South Carolina Adjutant General Robert Livingston is running a TV ad for his re-election in which he promotes a 70 percent decline in National Guard member suicides.
But political media watchers say the figure should be viewed with both caution as well as sensitivity, given the state guard's suicide numbers are statistically small when compared to the thousands of S.C. troops who have served in recent times.
Data supplied by the S.C. National Guard says there have been 15 officially recorded suicides among guard members since 2008, when the wave of military suicides became a national trend.
Of the group, eight of the individuals never deployed, a spokesperson said, while six members had been. The status of one soldier was undetermined.
The guard figures come as more than 18,000 S.C. Army and Air National Guard members have been deployed in support of U.S. military efforts in Iraqi, Afghanistan and other areas around the globe since the terror attacks of Sept. 11, 2001.
College of Charleston political scientist Kendra Stewart said presenting a percentage reduction is a common tactic when a political campaign wants to emphasize a trend. But she said there is always more to look for when facts have to be condensed for a 30-second commercial.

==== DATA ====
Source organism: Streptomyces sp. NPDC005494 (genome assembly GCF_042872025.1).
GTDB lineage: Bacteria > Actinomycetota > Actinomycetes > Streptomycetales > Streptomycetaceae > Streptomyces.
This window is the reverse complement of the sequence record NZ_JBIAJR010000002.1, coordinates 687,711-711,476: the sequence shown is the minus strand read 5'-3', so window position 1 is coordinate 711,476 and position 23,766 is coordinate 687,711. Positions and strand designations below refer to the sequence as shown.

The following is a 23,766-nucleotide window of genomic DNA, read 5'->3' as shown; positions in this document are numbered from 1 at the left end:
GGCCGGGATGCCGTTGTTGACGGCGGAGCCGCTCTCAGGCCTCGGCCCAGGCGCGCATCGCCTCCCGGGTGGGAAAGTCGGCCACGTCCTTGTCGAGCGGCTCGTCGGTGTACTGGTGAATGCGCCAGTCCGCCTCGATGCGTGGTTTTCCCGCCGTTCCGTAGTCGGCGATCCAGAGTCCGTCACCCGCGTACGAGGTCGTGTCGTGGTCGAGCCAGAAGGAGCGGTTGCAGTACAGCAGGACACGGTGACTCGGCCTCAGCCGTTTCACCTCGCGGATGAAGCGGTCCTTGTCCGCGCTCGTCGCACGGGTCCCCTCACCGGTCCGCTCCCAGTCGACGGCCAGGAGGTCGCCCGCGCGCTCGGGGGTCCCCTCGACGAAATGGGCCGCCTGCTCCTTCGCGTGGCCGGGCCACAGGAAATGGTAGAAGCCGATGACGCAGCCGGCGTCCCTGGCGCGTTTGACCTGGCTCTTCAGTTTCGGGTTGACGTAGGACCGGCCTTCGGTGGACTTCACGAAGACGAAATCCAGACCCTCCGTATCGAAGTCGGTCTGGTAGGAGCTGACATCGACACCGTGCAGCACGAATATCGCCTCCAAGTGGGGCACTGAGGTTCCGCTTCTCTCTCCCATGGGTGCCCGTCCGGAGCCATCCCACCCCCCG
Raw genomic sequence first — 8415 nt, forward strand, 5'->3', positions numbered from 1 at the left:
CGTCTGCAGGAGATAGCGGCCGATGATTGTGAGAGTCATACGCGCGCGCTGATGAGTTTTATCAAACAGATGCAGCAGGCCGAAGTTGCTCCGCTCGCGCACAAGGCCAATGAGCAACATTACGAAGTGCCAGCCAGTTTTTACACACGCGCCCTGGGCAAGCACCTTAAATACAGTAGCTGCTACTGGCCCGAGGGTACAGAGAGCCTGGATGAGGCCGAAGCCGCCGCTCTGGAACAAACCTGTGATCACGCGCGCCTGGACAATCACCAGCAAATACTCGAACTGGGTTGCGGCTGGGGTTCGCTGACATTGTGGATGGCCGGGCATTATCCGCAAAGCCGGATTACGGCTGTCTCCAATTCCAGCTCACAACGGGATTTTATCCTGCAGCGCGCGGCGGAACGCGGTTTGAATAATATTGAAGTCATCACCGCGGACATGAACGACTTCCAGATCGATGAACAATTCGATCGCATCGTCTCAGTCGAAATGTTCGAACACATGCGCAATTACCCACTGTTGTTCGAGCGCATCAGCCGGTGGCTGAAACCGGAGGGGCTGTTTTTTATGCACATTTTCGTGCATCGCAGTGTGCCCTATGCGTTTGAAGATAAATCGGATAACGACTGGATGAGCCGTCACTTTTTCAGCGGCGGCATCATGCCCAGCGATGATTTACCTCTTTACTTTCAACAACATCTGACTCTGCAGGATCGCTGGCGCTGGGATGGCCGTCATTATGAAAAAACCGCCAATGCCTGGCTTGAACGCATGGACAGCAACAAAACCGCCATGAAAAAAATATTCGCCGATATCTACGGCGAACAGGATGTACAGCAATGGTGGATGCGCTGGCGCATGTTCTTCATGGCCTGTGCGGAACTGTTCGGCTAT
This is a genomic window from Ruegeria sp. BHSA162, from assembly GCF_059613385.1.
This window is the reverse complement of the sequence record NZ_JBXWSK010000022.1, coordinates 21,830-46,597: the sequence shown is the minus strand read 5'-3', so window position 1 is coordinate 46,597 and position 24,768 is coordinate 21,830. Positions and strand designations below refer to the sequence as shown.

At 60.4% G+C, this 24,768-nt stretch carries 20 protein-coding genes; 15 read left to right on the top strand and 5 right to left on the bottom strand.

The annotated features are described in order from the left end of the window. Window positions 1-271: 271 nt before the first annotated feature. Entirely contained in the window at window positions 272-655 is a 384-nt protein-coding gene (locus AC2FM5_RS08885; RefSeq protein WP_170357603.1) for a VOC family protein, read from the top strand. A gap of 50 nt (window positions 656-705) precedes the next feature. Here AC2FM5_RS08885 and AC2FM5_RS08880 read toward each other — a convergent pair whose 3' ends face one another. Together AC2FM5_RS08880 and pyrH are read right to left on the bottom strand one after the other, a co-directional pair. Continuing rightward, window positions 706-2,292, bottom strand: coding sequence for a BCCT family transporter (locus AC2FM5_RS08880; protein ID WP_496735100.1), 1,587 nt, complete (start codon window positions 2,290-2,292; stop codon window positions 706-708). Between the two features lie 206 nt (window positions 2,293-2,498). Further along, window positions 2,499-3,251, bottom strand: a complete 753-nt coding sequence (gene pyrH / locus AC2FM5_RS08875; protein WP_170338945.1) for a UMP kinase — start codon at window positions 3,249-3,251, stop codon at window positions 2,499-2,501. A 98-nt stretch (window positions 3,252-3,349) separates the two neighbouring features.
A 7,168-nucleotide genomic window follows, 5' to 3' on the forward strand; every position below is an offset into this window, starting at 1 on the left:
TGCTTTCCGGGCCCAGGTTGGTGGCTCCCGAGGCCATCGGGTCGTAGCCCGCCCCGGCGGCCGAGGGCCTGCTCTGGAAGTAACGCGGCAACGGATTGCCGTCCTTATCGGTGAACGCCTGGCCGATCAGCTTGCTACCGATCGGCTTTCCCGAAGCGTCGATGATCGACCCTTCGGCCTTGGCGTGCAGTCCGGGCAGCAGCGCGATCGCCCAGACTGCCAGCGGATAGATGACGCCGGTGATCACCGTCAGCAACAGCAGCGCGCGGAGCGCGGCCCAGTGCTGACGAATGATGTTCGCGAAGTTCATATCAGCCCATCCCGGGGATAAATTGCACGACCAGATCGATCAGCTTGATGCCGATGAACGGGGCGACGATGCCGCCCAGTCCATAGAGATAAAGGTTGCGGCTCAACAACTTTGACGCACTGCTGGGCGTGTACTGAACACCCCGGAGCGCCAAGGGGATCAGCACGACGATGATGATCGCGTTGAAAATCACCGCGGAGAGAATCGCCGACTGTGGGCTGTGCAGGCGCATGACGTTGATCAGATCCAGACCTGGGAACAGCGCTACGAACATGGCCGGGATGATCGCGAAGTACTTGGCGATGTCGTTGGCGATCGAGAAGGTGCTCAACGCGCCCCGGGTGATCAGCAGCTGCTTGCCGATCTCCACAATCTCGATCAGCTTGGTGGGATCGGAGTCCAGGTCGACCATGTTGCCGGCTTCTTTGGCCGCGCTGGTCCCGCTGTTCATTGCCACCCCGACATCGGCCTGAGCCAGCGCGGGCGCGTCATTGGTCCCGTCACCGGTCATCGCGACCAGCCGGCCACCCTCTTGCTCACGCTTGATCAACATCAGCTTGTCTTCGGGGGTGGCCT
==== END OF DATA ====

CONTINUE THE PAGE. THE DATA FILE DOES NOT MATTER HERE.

"I don't want to marginalize the significance of declining suicide rates, but you get a more accurate picture when you look at the raw numbers," she said. "This is typical in politics. You use whatever best number helps to tell your case."
Livingston, a Republican, has served as adjutant general since 2010. He faces minimal opposition from James Breazeale, an airline pilot and lieutenant colonel in the Army Reserve, in the June 10 GOP primary. No Democrats have filed.
Suicide among the military has become an alarming concern nationwide and at the Pentagon as the stress of serving in Iraq and Afghanistan has plagued some returning soldiers. As recently as last year the Department of Veterans Affairs estimated that every day as many as 22 veterans in the U.S. kill themselves, according to published reports. The number includes veterans who are in the older age demographics, and who may not have seen action in either of the recent conflicts.
Matt Nichols, a spokesman for Livingston's reelection bid, said the suicide reduction message was included in the TV commercial to highlight a successful streamlining of available services Livingston helped direct after taking office to address quality of life for guard members and their families.
"The general takes the loss of a single soldier extraordinarily seriously," Nichols said. "He thinks that 'one' is unacceptable."
Among the efforts Livingston implemented was a Resilience, Risk Reduction and Suicide Prevention Program in July 2011, the Guard said. Emphasis was also put on crisis and prevention management, job and employment transition, sexual assault education, and substance abuse outlets.
"Making sure their brothers-in-arms are in a good mental state," Nichols said of the overall message.
The trend among Guard suicides has dropped off in recent years. The S.C. Guard reported one suicide in 2011; one in 2012; three in 2013; but none for the first part of fiscal 2014.
Reach Schuyler Kropf at 937-5551